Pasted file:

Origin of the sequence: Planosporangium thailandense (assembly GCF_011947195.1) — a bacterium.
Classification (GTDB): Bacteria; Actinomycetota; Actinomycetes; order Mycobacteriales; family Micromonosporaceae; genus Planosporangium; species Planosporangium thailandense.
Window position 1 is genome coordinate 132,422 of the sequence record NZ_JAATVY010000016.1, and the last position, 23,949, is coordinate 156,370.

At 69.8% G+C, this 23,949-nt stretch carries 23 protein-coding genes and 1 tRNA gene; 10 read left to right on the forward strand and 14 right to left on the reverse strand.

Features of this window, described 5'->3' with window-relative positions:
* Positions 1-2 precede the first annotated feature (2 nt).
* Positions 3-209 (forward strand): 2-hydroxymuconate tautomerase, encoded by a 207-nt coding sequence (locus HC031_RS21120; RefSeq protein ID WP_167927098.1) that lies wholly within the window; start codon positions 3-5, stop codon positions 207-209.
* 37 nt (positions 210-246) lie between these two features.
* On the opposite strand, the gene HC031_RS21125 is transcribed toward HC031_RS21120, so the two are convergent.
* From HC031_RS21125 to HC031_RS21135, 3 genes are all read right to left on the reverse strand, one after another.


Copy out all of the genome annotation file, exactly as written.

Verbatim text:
Origin of the sequence: Planosporangium thailandense (assembly GCF_011947195.1) — a bacterium.
Classification (GTDB): Bacteria; Actinomycetota; Actinomycetes; order Mycobacteriales; family Micromonosporaceae; genus Planosporangium; species Planosporangium thailandense.
Window position 1 is genome coordinate 132,422 of the sequence record NZ_JAATVY010000016.1, and the last position, 23,949, is coordinate 156,370.

At 69.8% G+C, this 23,949-nt stretch carries 23 protein-coding genes and 1 tRNA gene; 10 read left to right on the forward strand and 14 right to left on the reverse strand.

Features of this window, described 5'->3' with window-relative positions:
* Positions 1-2 precede the first annotated feature (2 nt).
* Positions 3-209 (forward strand): 2-hydroxymuconate tautomerase, encoded by a 207-nt coding sequence (locus HC031_RS21120; RefSeq protein ID WP_167927098.1) that lies wholly within the window; start codon positions 3-5, stop codon positions 207-209.
* 37 nt (positions 210-246) lie between these two features.
* On the opposite strand, the gene HC031_RS21125 is transcribed toward HC031_RS21120, so the two are convergent.
* From HC031_RS21125 to HC031_RS21135, 3 genes are all read right to left on the reverse strand, one after another.